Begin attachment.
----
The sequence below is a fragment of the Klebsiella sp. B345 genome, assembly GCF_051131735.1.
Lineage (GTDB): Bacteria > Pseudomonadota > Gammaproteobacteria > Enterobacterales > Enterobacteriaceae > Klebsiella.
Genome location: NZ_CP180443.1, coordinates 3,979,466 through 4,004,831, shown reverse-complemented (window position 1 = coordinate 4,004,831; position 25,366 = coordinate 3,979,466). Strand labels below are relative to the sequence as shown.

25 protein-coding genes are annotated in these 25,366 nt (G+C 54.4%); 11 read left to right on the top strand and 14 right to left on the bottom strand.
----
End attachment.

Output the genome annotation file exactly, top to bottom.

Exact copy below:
The sequence below is a fragment of the Klebsiella sp. B345 genome, assembly GCF_051131735.1.
Lineage (GTDB): Bacteria > Pseudomonadota > Gammaproteobacteria > Enterobacterales > Enterobacteriaceae > Klebsiella.
Genome location: NZ_CP180443.1, coordinates 3,979,466 through 4,004,831, shown reverse-complemented (window position 1 = coordinate 4,004,831; position 25,366 = coordinate 3,979,466). Strand labels below are relative to the sequence as shown.

25 protein-coding genes are annotated in these 25,366 nt (G+C 54.4%); 11 read left to right on the top strand and 14 right to left on the bottom strand.